There are several different types of sweet syrups used in Korean cooking. Jocheong (조청) is a traditional sweetener naturally made with rice and malt barley (yeotgireum, 엿기름). It’s rich amber-hued and has a subtle earthy taste. Oligodang (올리고당) is oligosaccharide, and mulyeot (물엿) is corn syrup. Oligodang is less sweet, contains more fiber than corn syrup, and helps with colon health. For these reasons, many Koreans prefer oligodang to corn syrup.
If you have concerns over using corn syrup, the experts are saying the corn syrup type you get from grocery stores is simply a sugar that has been extracted from corn and processed into a liquid form. It’s not worse than sugar. It’s not the high-fructose corn syrup (HFCS) which is further processed for extra sweetness and used in soft drinks and commercially made sweet products.
Use: All these have a similar viscosity, add a gloss and thicken the sauce in dishes such as dakgangjeong jjimdak, and myulchi bokkeum. Agave, honey, or maple syrup can be used as a substitute. But, keep in mind that honey and maple syrup have distinct flavors.
Buy: Ottugi Yenal Jocheong (오뚜기 옛날 쌀엿, the right one in the photo) for rice syrup, and Baesul Fructo Oligodang (백설 프락토 올리고당, the middle one in the photo) for oligo syrup.
Storage: Keep syrup in a dark, cool place.
I usually use Korean brown rice vinegar (hyunmi sikcho, 현미식초) for Korean cooking. There are also various fruit flavored vinegar types in the vinegar section of Korean markets if you prefer. Lemon vinegar and apple vinegar are popular among Korean home cooks.
If you don’t have rice vinegar, you can use any clear vinegar such as white vinegar, apple cider vinegar, or Korean fruit flavored vinegar.
Use: The vinegar is used in many Korean dishes. The flavor profile of sweet and sour is very common in spicy and non-spicy sauces and glazes. Examples are bibim guksu, ojingeo muchim, dipping sauce, dakgangjeong.
Buy: Sempio (샘표), Chungjungone (청정원), and Ottugi (오뚜기) brands all have brown rice vinegar. Any of them is fine.
Storage: Keep it in a dark, cool place.
Fish sauce is made by fermenting small fish in salt. The most common types are myulchi aekjeot (멸치액젓) and kkanari aekjeot 까나리액젓). Myulchi aekjeot is made with anchovies, and kkanari aekjeot is made with sand lance fish.
Use: Both are used in kimchi but can be used in other dishes such as namul dishes, soups and stews. Myulchi aekjeot has a more pungent flavor and aroma than kkanari. Myuchi aekjeot is more commonly used in kimchi, but it’s a matter of preference. My kimchi recipes call for myulchi aekjeot because that’s what I use, but it can be substituted with kkanari aekjeot for a milder taste.
Hasungjung (하선정) and Chungjungone (청정원) are the two major brands with popular fish sauce. Yakmok (약목, the middle photo) is a small brand fish sauce you can find on line (Seoul Mills). All these are good. If you can’t find a Korean fish sauce, you can substitute it with Vietnamese or Thai fish sauce. But, be aware that Korean fish sauce is much stronger in flavor and saltier than the others.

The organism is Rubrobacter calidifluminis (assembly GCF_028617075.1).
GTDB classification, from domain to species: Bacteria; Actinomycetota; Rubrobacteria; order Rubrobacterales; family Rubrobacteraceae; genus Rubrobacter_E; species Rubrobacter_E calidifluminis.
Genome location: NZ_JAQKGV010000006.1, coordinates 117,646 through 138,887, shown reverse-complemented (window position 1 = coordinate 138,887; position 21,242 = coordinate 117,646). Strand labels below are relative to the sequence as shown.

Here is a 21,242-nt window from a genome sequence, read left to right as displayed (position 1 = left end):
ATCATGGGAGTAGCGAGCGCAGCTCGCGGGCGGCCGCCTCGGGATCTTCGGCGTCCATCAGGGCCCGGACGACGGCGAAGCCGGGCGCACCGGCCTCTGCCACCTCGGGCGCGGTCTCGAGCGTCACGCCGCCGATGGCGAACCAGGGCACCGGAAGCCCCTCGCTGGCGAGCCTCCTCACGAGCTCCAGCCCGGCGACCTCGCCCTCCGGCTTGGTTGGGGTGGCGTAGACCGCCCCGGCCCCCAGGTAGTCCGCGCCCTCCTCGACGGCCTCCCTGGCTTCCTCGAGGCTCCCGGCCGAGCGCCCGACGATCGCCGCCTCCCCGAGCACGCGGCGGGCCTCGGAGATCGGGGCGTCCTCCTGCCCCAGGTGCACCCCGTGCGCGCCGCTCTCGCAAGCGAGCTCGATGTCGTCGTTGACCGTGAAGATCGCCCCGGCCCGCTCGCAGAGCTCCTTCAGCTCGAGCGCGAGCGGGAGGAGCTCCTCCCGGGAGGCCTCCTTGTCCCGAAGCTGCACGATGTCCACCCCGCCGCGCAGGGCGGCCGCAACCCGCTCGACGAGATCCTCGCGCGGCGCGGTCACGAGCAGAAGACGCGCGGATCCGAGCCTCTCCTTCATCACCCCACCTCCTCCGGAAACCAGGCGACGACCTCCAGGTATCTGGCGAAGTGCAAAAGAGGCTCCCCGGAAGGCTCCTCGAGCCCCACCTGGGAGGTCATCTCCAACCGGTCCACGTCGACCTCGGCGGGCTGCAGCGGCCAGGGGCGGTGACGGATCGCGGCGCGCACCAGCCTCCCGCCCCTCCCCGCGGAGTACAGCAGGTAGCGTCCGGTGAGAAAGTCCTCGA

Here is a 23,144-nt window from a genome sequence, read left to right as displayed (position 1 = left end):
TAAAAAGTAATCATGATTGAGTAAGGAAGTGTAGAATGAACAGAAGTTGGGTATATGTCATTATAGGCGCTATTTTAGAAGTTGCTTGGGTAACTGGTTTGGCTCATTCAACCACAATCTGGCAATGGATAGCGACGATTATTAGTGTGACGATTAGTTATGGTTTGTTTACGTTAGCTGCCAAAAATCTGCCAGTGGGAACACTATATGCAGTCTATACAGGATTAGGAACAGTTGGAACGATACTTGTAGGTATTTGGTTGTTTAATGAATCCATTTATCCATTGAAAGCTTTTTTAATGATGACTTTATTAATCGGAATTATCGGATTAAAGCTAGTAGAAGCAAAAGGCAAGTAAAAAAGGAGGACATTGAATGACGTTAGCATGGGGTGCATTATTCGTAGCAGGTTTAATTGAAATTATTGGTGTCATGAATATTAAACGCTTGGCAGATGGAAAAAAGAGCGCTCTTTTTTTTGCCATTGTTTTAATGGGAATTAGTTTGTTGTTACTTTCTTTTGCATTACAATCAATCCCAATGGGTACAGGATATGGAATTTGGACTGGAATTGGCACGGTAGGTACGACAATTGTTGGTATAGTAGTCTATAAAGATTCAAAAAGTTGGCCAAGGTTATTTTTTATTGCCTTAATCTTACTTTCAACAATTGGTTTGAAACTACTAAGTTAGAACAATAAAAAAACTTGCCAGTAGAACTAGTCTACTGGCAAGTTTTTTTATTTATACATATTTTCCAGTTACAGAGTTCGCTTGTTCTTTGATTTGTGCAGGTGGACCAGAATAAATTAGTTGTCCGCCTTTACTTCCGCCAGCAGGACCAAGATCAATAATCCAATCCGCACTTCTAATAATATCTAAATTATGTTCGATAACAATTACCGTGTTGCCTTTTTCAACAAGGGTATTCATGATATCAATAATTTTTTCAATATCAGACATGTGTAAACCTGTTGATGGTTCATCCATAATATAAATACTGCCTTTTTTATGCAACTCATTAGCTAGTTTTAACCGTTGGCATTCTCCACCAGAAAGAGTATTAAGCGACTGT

Storage: Keep it in the dark and cool place, but in the fridge for longer storage.
Saeujeot (salt shrimp) is a flavorful and salty ingredient used in kimchi. “Saeu” means shrimp and “jeot” is a category of salted and fermented food used in Korean cooking. Saeujeot is tiny shrimp that are salted and fermented.
Use: Saeujeot adds a rich savory flavor and saltiness to kimchi and other Korean dishes such as gyeran jjim, stir fried zucchini and sundubu jjigae. It also pairs well with pork dishes, so saeujeot is commonly served as a condiment for bossam and samgyupsal gui.
Buying: I recommend buying salted shrimp made in Korea if available.
Storage: Keep saeujeot in the freezer. It won’t freeze but stay fresh for a long time.
Coarse Sea salt
Korean coarse sea salt, Cheonilyeom (천일염), with bittern removed, is best for salting vegetables for kimchi. It’s also essential in making Korean jang such as gochujang. Bittern (called gansu in Korean, 간수) is a bitter solution remaining in salt making after the salt has crystallized out of seawater. This type of salt is sometimes labeled jang sogeum (장소금, salt for jang) or jeolimyong (절임용, for salting vegetables). Sometimes, it’s noted in the back of the package about the removal of gansu.
Buying: Both Sempio and Chungjungone Coarse Sea Salt packages note that bittern was removed from their salt, so good for jang and kimchi making. They are sea salt from the West Sea tidal flats in Sinan Island, Korea, one of the top 5 world tidal flats and biosphere reserves.
Storage: Salt can be stored at room temperature in your kitchen cupboard.